The city shut down on the anniversary of my father’s death. The Ides of March, The Ides of March I kept thinking to myself.
I’d been on the subway all week. I’d been to see our friends’ play. I hugged everyone I knew there. We’d talked outside in a small huddle, close, laughing. And then.
Many days I feel truly, deeply, darkly scared. It crashes down in quiet moments of the day, after our son is asleep. Sometimes I have chest pains, like glass in the lungs; sometimes my throat closes in on itself. There are migraines, back spasms, nausea, exhaustion. And then I think, here it is, the virus has come, here it is, here it is to unlock some strange code in me, unlock the horror that awaits me, the monster within, as a virus once did for my dad. Death sits in the room with us every day, stares at us plainly.
In my worst moments, I see myself in a hospital corridor, dying alone, unable to hold my child’s hand or talk to him or tell him goodbye, that I love him, that I’m sorry. I do to him what was done to me. I pull him into the horrible churning darkness. Because his body is my body is his is mine. He inherits all this.
The better times are those swallowed by routine, preparing meals, struggling to get a child dressed, bathed, engaged, educated. Our son brings structure to the long days. We take walks through industrial Greenpoint. We point out dandelions. We throw rocks into Newtown Creek, watch the excavators on the opposite bank lift trash onto a barge.
I sit in deep uncertainty about how my artistic work will continue. Or if it should. My urge to create feels very quiet and small, partly because our child is so young and demands a lot of creative attention. And partly because he is specifically our child, all he wants is for us to make up stories, every animal and object in the house has its own voice, its own history, is part of some kind of epic and wild adventure that continues to unfold over the course of the day. After thirteen hours of that, and the never-ceasing thrum of anxiety, both financial and existential, there is little, if anything, left to give to a play. What should a play be now, anyway? I don’t know. What sort of writer should I be now? I don’t know. Childbirth and parenthood broke me open, ferried me to a different self. I suspect this pandemic will do the same for most of us. It is already reshaping our thoughts, our imaginations.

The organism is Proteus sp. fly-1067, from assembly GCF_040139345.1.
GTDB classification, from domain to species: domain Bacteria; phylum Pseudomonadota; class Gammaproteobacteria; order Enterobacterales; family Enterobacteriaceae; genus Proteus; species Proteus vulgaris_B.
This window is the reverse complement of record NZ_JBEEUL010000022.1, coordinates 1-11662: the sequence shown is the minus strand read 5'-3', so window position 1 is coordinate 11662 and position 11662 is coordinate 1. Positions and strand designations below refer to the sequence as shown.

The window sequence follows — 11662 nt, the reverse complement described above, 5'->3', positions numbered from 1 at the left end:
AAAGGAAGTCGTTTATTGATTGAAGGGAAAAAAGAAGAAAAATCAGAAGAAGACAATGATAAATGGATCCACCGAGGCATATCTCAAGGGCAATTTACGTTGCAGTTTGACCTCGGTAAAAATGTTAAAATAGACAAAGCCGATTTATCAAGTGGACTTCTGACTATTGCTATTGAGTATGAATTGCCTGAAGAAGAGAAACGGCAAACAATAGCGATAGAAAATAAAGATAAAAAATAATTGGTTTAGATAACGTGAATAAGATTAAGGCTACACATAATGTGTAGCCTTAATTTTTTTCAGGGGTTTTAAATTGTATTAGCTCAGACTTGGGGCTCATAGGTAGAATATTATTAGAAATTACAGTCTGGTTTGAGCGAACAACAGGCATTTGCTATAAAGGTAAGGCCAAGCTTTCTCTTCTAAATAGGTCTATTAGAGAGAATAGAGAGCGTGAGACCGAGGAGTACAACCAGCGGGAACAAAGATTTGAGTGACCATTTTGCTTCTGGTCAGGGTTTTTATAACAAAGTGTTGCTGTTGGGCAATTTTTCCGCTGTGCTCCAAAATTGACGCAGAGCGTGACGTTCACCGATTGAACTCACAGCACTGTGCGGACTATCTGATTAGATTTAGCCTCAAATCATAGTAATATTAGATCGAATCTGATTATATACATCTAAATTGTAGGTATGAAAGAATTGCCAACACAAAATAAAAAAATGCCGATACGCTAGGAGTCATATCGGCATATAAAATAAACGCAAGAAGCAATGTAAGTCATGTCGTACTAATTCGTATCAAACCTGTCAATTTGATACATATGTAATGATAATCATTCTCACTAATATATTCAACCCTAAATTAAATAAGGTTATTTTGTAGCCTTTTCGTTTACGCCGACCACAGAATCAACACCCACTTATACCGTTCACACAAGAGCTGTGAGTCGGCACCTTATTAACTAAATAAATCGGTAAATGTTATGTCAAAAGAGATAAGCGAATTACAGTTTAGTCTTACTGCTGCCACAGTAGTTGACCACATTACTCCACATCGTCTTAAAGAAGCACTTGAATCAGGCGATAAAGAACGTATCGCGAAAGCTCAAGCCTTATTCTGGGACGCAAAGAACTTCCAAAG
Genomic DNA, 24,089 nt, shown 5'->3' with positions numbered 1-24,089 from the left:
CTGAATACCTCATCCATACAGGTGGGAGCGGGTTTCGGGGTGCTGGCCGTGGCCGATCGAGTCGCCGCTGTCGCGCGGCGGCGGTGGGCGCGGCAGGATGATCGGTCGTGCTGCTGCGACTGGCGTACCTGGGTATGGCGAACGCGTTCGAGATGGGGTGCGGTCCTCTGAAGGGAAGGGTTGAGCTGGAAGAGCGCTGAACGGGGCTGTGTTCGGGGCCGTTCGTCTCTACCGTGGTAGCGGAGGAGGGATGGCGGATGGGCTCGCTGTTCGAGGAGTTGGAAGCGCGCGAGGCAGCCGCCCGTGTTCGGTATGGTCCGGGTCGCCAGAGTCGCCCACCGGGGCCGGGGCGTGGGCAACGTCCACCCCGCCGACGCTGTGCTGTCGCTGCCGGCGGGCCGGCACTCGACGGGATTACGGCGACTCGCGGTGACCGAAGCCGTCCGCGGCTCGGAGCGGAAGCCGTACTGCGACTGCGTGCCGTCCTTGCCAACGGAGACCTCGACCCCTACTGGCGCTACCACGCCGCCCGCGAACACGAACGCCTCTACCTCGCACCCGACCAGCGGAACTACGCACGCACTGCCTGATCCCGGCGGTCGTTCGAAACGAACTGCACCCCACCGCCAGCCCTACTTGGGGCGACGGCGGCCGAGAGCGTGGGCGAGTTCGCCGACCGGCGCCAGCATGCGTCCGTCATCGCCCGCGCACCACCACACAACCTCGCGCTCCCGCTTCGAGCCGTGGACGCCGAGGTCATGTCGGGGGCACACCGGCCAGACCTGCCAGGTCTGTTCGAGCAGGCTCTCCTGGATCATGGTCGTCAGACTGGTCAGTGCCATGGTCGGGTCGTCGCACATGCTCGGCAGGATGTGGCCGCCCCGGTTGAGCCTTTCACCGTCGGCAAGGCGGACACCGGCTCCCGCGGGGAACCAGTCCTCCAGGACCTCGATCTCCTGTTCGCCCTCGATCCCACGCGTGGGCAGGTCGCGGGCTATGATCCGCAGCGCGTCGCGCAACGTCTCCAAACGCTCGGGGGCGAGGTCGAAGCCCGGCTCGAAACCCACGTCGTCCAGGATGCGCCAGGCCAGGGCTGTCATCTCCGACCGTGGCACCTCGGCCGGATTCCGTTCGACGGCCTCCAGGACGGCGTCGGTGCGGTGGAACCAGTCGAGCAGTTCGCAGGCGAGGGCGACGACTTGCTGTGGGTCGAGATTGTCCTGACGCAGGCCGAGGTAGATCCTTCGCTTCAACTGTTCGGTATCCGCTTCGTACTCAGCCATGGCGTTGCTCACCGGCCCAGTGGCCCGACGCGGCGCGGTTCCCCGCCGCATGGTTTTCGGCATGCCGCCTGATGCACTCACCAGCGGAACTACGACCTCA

For now I am trying to bear witness. Record some of the details of each day. Not think too long on some of the things that tied me in knots just weeks ago. Things like my trajectory. Recognition. These feel so hollow and useless. Vile, even. So I am trying to bear witness and help in some small way, clean the hallways of our shared apartment building, leave thank you signs out front, donate what we can to feed people and protect healthcare workers. I don’t know how we will proceed, or when this will end, but I hope we artists will have a hand in the part that comes after. When people need stories like never before.
My son has a book of Maya Angelou’s poem Life Doesn’t Frighten Me, a collaboration with Jean-Michel Basquiat. My mom gave it to him when he turned 3. It is beautiful and haunting. Dark, but joyful too. He’s fascinated by it—the rhythm of the repetition, the eeriness of the artwork. I have been thinking of it a lot. Particularly the last part: I’ve got a magic charm / That I keep up my sleeve / I can walk the ocean floor / And never have to breathe. I am connected to my father, always, inexplicably. Perhaps my inheritance doesn’t have to be disease, or pain, but resilience. Perhaps that’s the magic he gave me.
And here we are now, on the ocean floor. Walking through the hours, pushing against a sea of information, grief, anger, fear. The pressure is immense. Enough to crush one’s bones, certainly one’s heart. But on we press, enduring, until we might swim to the surface, survey the wreckage, let the sun beat down on it all, on our faces, our aching chests. And we will breathe. And we will reach for each other. And, I hope, we will build something new.